26 year-old Krys Barch has spent more time in the ECHL the last three seasons than he has in the American League; so what was he doing on the ice during last night's rousing 4-1 win by the Dallas Stars over the Anaheim Ducks? Simply put, his job. barch

 

A superb agitator since his Junior A days with the OPJRA's Georgetown Raiders, Barch was finally rewarded for his hard work since a call-up January 15th. The native of Guelph posted his first career multi-point performance and first career game-winning goal in what Stars keeper Mike Smith called the best team effort of the season. Along with his two points, Barch picked up a minor penalty and more importantly the game's third star. With four points and 39 PIM in his last eight contests, and the news the Stars won't be seeking stretch run replacements for injured forwards Steve Ott, Eric Lindos, Brendan Morrow, Matthew Barnaby and Patrik Stefan, Barch is on the Stars to stay. With the burgeoning chemistry between he, Antti Miettinen and Jussi Jokinen, a few more points and a lot more penalties are in the cards. However, when the aforementioned individuals on the IR return, Barch's ice-time- and limited production- will tumble. Don't pick him up unless you think he may have value to someone else in your league.

 

On the topic of short-term replacements, take a look at Kyle Wanvig. Recalled to fill Andre Roy's spot on the Lightning following a three-game suspension, this may be the last opportunity the 25 year-old has to secure ice-time this season. And much like pugilist Nick Tarnasky did in his first NHL action of the year, the adrenaline many first-time call-ups experience could mean a handful points in the next three matches. There's even a chance Wanvig wins a roster spot if he can combine his flair for fighting with the offensive ability that earned him 101 points in his final year of WHL hockey.

 

Barch wasn't the only player to experience some memorable firsts this week. Two Edmonton Oilers defensemen tallied their first career goals in consecutive matches at key times.

 

On Tuesday, rookie blueliner Tom Gilbert made a heads-up play to go to the net with 20 seconds remaining in a game the Oil were losing 3-2. The pinch payed off, as Gilbert poked in the game-tying goal. Not a bad way to finish your first NHL game.

 

Then, on Thursday, well-received rook Ladislav Smid, a veteran of all of 58 NHL contests, opted to use his booming slapper on a quick cross-ice pass from Raffi Torres. Jackets goaltender Fredrik Norenna misread the shot selection, leading to the goal that would make it 3-0 and put Columbus out of the game.

 

Both Gilbert and Smid are smooth-skating, offensive-minded youngsters with great outlet passes and point shots. Smid's spot on the team has long been decided- he played just over 25 minutes against the Blue Jackets- but the dealing of Marc-Andre Bergeron opened up a roster spot that Gilbert is making efficient use of. Both players will bag anywhere from 30 to 45 points in the near future.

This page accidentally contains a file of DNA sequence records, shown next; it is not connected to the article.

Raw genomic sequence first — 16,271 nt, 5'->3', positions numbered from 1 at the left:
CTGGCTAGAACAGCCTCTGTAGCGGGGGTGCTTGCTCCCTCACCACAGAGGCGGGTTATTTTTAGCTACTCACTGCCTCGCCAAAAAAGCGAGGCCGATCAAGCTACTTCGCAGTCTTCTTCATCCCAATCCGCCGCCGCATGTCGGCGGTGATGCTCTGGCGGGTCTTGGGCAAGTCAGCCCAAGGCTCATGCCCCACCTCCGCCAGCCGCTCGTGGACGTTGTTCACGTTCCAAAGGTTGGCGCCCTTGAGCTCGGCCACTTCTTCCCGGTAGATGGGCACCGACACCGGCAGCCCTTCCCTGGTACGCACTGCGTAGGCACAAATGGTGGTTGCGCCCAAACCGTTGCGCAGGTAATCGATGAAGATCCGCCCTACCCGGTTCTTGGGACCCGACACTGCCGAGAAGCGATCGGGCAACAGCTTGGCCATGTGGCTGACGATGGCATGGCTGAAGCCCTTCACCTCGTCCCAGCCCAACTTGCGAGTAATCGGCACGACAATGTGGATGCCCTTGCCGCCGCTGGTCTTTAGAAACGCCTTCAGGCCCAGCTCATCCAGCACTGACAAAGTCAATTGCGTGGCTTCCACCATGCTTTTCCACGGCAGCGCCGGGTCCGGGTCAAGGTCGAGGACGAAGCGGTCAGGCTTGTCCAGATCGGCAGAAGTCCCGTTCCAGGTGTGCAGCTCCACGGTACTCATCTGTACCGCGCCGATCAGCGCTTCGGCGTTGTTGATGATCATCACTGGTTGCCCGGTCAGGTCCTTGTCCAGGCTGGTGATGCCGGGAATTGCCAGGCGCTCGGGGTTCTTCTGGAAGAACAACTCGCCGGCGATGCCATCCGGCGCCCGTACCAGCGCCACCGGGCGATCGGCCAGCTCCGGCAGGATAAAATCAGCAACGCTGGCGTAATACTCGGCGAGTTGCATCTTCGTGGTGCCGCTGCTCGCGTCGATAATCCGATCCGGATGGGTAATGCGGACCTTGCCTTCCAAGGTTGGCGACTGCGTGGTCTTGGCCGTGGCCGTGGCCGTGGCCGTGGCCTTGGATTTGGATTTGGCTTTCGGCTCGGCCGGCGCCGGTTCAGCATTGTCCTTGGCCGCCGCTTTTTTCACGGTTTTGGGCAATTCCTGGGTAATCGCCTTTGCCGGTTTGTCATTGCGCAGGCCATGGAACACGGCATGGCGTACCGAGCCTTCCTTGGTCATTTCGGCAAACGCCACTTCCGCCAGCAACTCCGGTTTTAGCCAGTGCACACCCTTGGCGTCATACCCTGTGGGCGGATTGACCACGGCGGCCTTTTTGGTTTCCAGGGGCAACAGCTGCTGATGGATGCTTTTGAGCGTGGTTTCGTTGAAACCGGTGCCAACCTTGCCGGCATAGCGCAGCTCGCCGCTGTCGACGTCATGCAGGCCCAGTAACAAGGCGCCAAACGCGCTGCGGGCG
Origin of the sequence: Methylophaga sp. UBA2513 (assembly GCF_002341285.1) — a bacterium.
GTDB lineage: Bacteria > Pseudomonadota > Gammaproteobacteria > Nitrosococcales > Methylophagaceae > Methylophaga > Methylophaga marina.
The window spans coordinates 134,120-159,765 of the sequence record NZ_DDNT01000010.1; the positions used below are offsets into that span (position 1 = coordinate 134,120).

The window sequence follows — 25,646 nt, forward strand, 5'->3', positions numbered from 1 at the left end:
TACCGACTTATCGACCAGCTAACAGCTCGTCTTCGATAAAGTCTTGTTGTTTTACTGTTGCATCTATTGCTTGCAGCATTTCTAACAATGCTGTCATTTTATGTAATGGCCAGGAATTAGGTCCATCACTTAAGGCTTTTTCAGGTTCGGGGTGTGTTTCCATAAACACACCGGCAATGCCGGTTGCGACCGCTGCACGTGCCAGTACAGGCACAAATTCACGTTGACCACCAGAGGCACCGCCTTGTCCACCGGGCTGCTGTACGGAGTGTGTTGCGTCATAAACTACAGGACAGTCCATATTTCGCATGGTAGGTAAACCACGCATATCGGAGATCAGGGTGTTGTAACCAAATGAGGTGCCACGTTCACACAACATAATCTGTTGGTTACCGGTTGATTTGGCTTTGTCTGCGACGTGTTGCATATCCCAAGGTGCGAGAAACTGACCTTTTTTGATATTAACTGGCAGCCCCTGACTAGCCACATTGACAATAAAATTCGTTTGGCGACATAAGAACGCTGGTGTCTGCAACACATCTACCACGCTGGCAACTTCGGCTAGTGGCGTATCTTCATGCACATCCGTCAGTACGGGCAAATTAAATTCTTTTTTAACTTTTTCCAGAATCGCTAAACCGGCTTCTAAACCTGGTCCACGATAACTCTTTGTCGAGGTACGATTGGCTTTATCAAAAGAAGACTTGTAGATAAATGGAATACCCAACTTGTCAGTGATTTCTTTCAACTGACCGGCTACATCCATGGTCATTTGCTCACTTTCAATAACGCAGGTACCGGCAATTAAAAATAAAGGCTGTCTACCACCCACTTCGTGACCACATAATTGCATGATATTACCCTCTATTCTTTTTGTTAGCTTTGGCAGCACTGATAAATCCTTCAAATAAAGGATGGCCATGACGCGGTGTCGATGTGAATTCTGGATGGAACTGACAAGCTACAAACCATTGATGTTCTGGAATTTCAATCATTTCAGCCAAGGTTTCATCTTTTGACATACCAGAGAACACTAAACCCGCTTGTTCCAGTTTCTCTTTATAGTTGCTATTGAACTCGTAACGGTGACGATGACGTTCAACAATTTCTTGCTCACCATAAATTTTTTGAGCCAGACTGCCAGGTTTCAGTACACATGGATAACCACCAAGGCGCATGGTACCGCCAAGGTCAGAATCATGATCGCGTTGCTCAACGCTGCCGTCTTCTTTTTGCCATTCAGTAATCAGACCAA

And how about Buffalo's crop of rookies with strong debuts? With Maxim Afinogenov on the shelf, 21 year-old right winger Drew Stafford saw his first NHL action since January 20th this week, and blew onlookers away. On February 17th, the nephew of Oilers equipment manager Barrie Stafford popped in his first goal and was named first star in a shootout loss to the Bruins. Then, after a pointless, -1 affair against the Flyers, Stafford came up big again- this time with 2 assists and the shootout winner in the now infamous brawl-filled contest with the Ottawa Senators two days ago. For the second time in three games, the Wisconsin native was first star.

 

If you haven't got him, it's probably too late. The frustrating keeper league asset had had inconsistent NHL and AHL performances before this week's affairs. If and when Afinogenov makes his return, the Sabres will still have room for Stafford's services as Chris Drury is the latest in the Buffalo lockerroom to suffer a major injury. Next year, expect the explosive two-way player to earn a permanent job in the top six. A lethal combination of soft hands, shot selection and defensive intelligence (Ice-Q?) will mean playing time in all situations and lots of points. Expect 35-35-70+ within three years.

 

This latest run of injuries has also meant ice-time for two more Sabres prospects:

 

 

This latest run of injuries has also meant ice-time for two more Sabres prospects:macarthur defenseman 

Patrick Kaleta and winger Clarke MacArthur. Both players had firsts in the team's 6-5 SO win over Ottawa, with Kaleta picking up an assist in his league debut and MacArthur potting his first NHL goal in his fifth career game.

 

Kaleta, drafted for his drool-worthy combination of offense (102 points in his final two years of OHL hockey) and physical play (267 PIM in that time span), was made for Thursday's match. Along with the helper on MacArthur's goal, the fiesty 6'0, 200 lbs defender picked up 10 minutes in penalties. One of the most underrated prospects in hockey, the homegrown blueliner has terrific upside. Look for 20 points next year over a full season and 80+ PIM. A tremendous shooter- Kaleta had 24 goals in 2004-05- 50 points at the NHL level certainly isn't put of question.

 

MacArthur is a little more well-known, but is still on the down low in most leagues. A 3rd round selection in 2003, the Lloydminster native is a poor man's Stafford- good shot, good skating, good everything. A 70+ point player in Juniors, 25-25-50 a season isn't too far away- if the Sabres can afford him the proper ice-time.

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